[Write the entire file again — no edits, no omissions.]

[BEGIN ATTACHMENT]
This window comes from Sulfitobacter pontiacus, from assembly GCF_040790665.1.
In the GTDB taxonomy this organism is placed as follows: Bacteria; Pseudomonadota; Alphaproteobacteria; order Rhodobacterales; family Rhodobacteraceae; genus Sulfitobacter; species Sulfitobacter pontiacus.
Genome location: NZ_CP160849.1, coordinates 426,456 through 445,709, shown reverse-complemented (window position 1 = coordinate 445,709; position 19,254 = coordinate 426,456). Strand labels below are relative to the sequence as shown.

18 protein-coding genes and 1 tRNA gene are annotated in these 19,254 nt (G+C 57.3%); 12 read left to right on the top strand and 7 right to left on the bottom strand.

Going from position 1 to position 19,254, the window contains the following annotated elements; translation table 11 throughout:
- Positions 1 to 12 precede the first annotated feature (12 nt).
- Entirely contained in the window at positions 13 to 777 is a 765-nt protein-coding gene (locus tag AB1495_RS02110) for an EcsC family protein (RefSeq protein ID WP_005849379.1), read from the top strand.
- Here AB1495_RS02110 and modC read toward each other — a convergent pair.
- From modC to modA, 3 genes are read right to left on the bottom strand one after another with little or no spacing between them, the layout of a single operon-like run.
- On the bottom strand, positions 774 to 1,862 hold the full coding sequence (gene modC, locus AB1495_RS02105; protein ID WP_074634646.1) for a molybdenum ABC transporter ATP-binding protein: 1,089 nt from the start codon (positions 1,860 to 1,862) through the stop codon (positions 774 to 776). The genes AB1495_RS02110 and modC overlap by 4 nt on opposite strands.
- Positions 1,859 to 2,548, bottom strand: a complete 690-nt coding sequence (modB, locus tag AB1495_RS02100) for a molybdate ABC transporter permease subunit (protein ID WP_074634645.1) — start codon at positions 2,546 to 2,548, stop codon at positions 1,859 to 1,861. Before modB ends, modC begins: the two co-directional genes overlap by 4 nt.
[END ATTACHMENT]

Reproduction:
This window comes from Sulfitobacter pontiacus, from assembly GCF_040790665.1.
In the GTDB taxonomy this organism is placed as follows: Bacteria; Pseudomonadota; Alphaproteobacteria; order Rhodobacterales; family Rhodobacteraceae; genus Sulfitobacter; species Sulfitobacter pontiacus.
Genome location: NZ_CP160849.1, coordinates 426,456 through 445,709, shown reverse-complemented (window position 1 = coordinate 445,709; position 19,254 = coordinate 426,456). Strand labels below are relative to the sequence as shown.

18 protein-coding genes and 1 tRNA gene are annotated in these 19,254 nt (G+C 57.3%); 12 read left to right on the top strand and 7 right to left on the bottom strand.

Going from position 1 to position 19,254, the window contains the following annotated elements; translation table 11 throughout:
- Positions 1 to 12 precede the first annotated feature (12 nt).
- Entirely contained in the window at positions 13 to 777 is a 765-nt protein-coding gene (locus tag AB1495_RS02110) for an EcsC family protein (RefSeq protein ID WP_005849379.1), read from the top strand.
- Here AB1495_RS02110 and modC read toward each other — a convergent pair.
- From modC to modA, 3 genes are read right to left on the bottom strand one after another with little or no spacing between them, the layout of a single operon-like run.
- On the bottom strand, positions 774 to 1,862 hold the full coding sequence (gene modC, locus AB1495_RS02105; protein ID WP_074634646.1) for a molybdenum ABC transporter ATP-binding protein: 1,089 nt from the start codon (positions 1,860 to 1,862) through the stop codon (positions 774 to 776). The genes AB1495_RS02110 and modC overlap by 4 nt on opposite strands.
- Positions 1,859 to 2,548, bottom strand: a complete 690-nt coding sequence (modB, locus tag AB1495_RS02100) for a molybdate ABC transporter permease subunit (protein ID WP_074634645.1) — start codon at positions 2,546 to 2,548, stop codon at positions 1,859 to 1,861. Before modB ends, modC begins: the two co-directional genes overlap by 4 nt.